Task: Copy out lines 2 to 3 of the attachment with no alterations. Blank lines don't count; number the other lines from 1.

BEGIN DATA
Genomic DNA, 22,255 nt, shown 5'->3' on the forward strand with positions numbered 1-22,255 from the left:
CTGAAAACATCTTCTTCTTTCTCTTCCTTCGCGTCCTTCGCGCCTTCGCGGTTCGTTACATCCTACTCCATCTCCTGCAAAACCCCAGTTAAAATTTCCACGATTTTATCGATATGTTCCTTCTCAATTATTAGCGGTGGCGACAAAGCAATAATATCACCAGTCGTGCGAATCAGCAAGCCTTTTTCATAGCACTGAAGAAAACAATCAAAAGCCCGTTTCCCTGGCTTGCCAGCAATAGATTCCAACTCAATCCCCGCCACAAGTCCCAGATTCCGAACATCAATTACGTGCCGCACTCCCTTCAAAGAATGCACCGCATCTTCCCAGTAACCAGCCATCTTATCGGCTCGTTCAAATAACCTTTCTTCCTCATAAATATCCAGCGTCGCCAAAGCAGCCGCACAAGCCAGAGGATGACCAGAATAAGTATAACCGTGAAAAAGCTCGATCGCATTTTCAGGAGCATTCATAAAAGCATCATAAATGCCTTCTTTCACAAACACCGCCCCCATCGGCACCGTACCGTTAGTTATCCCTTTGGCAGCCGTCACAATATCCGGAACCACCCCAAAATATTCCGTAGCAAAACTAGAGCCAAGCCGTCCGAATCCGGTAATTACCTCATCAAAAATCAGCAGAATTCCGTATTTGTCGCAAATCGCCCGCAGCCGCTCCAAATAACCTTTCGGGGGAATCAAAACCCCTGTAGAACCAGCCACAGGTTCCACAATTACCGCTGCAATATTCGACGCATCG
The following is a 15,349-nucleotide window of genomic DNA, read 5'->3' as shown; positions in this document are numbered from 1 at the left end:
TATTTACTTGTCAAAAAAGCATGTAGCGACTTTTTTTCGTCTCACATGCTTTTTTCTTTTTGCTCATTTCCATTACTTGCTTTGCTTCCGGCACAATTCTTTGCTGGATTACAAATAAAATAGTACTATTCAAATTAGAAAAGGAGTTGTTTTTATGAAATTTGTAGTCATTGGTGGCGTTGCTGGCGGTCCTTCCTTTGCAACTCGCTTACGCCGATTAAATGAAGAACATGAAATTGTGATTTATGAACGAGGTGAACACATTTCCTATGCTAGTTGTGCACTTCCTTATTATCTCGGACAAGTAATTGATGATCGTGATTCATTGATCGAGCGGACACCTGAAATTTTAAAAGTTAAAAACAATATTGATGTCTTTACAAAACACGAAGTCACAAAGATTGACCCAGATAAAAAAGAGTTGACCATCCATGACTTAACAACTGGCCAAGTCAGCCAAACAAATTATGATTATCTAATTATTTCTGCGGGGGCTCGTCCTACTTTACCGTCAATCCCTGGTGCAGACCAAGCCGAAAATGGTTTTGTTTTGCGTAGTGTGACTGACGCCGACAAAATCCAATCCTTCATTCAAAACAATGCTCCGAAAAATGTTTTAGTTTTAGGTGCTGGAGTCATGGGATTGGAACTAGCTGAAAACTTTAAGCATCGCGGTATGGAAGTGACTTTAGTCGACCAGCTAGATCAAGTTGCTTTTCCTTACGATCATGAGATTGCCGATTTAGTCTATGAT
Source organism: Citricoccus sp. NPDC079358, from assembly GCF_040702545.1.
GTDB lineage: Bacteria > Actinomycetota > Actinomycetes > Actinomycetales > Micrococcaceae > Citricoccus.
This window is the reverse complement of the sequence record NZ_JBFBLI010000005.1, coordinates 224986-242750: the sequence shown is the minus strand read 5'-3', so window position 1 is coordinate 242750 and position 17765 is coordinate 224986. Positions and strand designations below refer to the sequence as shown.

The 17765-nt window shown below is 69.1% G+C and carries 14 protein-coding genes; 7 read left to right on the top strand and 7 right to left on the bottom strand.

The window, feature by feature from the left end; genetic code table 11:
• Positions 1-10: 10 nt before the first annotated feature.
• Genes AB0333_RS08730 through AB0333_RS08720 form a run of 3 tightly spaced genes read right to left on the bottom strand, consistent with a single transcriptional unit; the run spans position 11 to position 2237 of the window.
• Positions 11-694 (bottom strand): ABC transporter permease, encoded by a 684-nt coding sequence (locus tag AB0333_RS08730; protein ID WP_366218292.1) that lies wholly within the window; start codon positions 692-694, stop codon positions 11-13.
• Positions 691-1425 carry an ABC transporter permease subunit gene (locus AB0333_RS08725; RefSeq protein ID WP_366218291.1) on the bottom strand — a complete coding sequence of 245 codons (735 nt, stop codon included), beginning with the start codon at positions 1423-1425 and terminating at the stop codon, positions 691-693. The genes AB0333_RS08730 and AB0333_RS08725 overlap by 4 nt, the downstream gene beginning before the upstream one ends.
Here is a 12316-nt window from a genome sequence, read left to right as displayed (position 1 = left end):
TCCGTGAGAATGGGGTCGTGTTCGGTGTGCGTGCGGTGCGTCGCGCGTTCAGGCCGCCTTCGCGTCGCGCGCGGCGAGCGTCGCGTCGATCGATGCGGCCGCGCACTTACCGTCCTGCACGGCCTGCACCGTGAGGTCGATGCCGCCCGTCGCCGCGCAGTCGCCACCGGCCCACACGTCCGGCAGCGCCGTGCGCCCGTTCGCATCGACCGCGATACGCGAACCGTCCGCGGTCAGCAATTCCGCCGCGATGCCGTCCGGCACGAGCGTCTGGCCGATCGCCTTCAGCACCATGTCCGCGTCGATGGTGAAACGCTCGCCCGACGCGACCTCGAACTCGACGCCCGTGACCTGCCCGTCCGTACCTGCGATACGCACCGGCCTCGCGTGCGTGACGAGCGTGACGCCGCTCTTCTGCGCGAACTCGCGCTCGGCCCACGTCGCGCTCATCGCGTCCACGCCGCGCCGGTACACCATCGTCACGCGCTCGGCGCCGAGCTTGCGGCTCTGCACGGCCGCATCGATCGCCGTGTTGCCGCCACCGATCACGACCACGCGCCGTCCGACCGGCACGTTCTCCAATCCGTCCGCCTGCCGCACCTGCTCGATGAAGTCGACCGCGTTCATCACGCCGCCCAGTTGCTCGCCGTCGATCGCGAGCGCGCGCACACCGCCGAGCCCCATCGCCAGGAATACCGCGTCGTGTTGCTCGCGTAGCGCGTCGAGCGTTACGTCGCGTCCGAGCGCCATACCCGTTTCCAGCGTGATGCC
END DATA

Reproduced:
CTGAAAACATCTTCTTCTTTCTCTTCCTTCGCGTCCTTCGCGCCTTCGCGGTTCGTTACATCCTACTCCATCTCCTGCAAAACCCCAGTTAAAATTTCCACGATTTTATCGATATGTTCCTTCTCAATTATTAGCGGTGGCGACAAAGCAATAATATCACCAGTCGTGCGAATCAGCAAGCCTTTTTCATAGCACTGAAGAAAACAATCAAAAGCCCGTTTCCCTGGCTTGCCAGCAATAGATTCCAACTCAATCCCCGCCACAAGTCCCAGATTCCGAACATCAATTACGTGCCGCACTCCCTTCAAAGAATGCACCGCATCTTCCCAGTAACCAGCCATCTTATCGGCTCGTTCAAATAACCTTTCTTCCTCATAAATATCCAGCGTCGCCAAAGCAGCCGCACAAGCCAGAGGATGACCAGAATAAGTATAACCGTGAAAAAGCTCGATCGCATTTTCAGGAGCATTCATAAAAGCATCATAAATGCCTTCTTTCACAAACACCGCCCCCATCGGCACCGTACCGTTAGTTATCCCTTTGGCAGCCGTCACAATATCCGGAACCACCCCAAAATATTCCGTAGCAAAACTAGAGCCAAGCCGTCCGAATCCGGTAATTACCTCATCAAAAATCAGCAGAATTCCGTATTTGTCGCAAATCGCCCGCAGCCGCTCCAAATAACCTTTCGGGGGAATCAAAACCCCTGTAGAACCAGCCACAGGTTCCACAATTACCGCTGCAATATTCGACGCATCG
The following is a 15,349-nucleotide window of genomic DNA, read 5'->3' as shown; positions in this document are numbered from 1 at the left end: